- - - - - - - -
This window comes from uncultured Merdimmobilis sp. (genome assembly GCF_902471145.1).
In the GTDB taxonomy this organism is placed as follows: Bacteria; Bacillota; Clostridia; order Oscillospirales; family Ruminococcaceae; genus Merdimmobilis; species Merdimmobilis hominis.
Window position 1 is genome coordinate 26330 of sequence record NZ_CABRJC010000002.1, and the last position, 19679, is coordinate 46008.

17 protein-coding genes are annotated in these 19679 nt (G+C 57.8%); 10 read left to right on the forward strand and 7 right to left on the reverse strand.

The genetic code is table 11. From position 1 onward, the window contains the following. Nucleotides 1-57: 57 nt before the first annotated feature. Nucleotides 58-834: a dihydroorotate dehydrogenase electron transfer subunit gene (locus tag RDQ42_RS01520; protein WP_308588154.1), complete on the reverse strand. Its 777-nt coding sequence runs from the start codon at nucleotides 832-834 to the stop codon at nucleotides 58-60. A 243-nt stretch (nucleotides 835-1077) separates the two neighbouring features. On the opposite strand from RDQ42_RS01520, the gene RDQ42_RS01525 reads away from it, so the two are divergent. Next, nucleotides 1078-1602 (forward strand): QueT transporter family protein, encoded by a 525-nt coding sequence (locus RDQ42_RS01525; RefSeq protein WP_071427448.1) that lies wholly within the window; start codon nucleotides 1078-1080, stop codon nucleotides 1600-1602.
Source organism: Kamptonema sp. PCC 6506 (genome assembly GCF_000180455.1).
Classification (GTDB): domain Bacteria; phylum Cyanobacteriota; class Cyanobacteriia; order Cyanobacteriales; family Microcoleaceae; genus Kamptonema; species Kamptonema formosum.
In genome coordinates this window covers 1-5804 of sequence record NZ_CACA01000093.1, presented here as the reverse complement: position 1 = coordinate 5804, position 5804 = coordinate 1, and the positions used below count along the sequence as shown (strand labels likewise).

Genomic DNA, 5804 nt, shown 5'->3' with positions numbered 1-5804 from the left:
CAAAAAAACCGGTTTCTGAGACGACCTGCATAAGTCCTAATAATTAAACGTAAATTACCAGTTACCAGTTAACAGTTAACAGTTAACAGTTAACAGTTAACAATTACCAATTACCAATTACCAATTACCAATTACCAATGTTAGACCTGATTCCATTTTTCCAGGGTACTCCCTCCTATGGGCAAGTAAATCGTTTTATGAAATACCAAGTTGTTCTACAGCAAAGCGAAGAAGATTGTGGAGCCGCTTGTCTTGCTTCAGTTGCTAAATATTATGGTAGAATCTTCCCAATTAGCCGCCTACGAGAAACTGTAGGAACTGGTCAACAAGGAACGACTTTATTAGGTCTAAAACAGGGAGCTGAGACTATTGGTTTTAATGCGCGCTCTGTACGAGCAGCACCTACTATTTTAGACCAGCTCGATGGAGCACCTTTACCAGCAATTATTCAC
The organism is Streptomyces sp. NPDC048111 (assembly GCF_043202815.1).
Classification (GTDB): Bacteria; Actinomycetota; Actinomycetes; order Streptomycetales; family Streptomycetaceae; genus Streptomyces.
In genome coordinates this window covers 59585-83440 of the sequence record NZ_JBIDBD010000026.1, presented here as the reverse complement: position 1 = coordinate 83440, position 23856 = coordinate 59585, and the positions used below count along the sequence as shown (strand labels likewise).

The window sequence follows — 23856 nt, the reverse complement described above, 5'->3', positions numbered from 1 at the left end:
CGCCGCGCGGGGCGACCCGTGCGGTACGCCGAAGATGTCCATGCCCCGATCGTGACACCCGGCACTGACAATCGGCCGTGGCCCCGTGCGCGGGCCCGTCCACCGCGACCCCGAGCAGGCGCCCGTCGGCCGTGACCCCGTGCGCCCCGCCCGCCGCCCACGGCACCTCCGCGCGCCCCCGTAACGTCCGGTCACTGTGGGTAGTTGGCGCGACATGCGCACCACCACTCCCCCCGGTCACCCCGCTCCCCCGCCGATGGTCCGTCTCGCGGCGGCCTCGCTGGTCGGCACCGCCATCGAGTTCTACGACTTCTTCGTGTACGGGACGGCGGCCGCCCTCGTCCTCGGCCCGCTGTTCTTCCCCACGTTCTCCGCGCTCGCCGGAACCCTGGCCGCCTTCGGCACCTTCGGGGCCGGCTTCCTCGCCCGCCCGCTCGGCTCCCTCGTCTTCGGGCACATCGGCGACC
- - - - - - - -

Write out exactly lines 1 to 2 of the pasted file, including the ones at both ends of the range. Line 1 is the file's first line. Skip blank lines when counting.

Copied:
This window comes from uncultured Merdimmobilis sp. (genome assembly GCF_902471145.1).
In the GTDB taxonomy this organism is placed as follows: Bacteria; Bacillota; Clostridia; order Oscillospirales; family Ruminococcaceae; genus Merdimmobilis; species Merdimmobilis hominis.